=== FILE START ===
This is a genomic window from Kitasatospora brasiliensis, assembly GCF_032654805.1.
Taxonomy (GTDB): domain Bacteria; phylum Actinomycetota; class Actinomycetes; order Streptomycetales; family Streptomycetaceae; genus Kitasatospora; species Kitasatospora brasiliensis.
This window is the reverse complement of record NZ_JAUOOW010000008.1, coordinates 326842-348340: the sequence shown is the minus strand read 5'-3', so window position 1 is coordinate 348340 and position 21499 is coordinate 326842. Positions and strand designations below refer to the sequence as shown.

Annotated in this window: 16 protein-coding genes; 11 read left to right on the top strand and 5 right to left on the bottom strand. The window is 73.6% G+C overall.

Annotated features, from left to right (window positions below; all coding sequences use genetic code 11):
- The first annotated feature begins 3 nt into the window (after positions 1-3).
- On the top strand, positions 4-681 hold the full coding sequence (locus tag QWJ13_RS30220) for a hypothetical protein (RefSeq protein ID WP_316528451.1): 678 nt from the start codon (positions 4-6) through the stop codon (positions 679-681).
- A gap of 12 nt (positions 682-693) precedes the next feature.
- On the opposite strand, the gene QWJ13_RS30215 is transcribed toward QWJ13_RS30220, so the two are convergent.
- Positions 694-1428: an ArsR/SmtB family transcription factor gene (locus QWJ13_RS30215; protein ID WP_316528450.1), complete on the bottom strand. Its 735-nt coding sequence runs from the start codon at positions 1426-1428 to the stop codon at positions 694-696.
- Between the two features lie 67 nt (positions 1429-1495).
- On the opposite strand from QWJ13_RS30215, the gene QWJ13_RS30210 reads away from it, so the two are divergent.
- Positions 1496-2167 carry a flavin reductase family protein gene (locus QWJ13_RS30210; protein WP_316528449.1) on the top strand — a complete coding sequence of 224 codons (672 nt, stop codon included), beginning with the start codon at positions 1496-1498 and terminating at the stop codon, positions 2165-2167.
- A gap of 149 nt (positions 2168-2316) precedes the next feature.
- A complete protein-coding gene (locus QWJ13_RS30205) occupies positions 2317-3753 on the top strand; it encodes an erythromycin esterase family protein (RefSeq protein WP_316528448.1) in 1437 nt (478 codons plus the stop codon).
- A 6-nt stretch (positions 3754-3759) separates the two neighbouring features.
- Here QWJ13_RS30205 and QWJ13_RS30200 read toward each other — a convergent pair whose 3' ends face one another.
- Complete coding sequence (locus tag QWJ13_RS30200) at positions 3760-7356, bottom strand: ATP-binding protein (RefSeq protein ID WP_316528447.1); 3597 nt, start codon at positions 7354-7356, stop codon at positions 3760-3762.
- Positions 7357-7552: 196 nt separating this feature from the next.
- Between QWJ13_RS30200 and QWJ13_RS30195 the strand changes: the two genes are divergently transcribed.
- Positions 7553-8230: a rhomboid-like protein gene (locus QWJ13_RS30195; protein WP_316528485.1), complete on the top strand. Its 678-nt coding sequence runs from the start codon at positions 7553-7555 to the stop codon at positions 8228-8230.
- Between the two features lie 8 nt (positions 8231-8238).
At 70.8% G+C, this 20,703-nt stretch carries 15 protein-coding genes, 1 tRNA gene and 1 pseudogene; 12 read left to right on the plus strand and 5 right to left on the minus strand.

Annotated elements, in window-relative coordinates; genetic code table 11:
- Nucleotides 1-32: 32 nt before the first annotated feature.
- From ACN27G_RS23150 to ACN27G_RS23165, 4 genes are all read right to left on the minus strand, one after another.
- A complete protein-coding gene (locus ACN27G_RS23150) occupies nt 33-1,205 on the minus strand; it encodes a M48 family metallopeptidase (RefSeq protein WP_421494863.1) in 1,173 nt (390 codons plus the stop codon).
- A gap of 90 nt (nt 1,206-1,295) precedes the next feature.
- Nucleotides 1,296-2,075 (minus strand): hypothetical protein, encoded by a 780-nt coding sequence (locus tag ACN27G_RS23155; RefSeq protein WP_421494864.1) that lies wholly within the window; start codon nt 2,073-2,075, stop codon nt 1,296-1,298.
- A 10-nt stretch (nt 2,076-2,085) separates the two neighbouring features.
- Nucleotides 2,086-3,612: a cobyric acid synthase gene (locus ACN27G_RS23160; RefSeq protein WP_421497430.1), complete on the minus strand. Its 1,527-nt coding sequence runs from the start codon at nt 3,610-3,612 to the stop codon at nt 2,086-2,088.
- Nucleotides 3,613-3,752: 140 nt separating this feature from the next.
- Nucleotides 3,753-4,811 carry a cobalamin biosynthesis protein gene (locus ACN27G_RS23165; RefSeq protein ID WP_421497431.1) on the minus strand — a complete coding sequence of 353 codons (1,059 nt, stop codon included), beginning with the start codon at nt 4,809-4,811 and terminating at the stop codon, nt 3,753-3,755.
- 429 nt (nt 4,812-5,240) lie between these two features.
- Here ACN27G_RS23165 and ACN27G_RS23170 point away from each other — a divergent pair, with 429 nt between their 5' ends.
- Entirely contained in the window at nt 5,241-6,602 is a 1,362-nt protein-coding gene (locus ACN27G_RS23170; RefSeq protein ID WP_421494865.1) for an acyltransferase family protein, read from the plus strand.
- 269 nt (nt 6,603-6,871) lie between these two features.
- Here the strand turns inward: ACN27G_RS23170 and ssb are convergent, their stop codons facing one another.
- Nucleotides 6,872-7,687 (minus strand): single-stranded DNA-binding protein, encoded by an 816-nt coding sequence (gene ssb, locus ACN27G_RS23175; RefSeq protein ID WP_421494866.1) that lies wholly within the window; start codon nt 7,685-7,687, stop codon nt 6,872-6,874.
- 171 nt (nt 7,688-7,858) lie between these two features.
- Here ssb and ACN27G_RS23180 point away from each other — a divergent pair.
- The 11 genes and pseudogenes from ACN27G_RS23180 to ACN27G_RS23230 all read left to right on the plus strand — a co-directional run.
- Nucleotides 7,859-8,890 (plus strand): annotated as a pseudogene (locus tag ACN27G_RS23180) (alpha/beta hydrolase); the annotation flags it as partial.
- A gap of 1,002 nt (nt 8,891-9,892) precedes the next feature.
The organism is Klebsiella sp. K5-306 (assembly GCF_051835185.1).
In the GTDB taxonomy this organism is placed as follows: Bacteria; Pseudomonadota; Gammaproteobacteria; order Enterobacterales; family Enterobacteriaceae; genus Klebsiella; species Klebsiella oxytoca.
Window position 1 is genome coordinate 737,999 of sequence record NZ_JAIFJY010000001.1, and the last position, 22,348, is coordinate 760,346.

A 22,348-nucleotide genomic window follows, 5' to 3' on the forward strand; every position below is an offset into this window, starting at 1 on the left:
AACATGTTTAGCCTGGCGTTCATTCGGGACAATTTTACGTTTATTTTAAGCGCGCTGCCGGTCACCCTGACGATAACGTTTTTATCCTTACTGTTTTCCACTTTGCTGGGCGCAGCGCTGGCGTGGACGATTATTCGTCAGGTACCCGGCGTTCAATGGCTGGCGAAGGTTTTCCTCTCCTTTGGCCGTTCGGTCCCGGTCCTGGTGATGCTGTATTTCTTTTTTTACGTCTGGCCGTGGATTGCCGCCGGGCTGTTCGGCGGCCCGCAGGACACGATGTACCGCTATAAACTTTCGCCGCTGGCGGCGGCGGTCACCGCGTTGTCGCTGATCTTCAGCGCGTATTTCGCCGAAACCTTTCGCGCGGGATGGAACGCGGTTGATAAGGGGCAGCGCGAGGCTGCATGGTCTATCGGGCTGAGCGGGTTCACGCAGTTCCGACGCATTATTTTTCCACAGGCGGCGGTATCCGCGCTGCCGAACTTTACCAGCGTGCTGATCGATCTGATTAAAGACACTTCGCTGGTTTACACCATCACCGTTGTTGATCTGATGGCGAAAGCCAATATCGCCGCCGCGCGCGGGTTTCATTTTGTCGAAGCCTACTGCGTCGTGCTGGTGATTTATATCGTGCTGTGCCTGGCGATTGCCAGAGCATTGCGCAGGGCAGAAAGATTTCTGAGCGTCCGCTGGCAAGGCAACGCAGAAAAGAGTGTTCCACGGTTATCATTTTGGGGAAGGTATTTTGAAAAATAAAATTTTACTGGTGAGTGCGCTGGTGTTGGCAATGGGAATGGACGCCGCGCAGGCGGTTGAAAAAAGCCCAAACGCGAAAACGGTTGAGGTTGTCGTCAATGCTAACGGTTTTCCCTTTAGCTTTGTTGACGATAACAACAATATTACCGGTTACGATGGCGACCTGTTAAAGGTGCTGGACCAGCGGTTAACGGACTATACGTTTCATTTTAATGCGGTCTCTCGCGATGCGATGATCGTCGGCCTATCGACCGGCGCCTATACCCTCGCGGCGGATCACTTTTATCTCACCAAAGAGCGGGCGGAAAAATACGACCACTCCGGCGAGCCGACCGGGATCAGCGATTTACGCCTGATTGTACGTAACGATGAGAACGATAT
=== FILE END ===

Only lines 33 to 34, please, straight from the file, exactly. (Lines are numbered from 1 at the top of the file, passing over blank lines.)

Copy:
- Nucleotides 3,753-4,811 carry a cobalamin biosynthesis protein gene (locus ACN27G_RS23165; RefSeq protein ID WP_421497431.1) on the minus strand — a complete coding sequence of 353 codons (1,059 nt, stop codon included), beginning with the start codon at nt 4,809-4,811 and terminating at the stop codon, nt 3,753-3,755.
- 429 nt (nt 4,812-5,240) lie between these two features.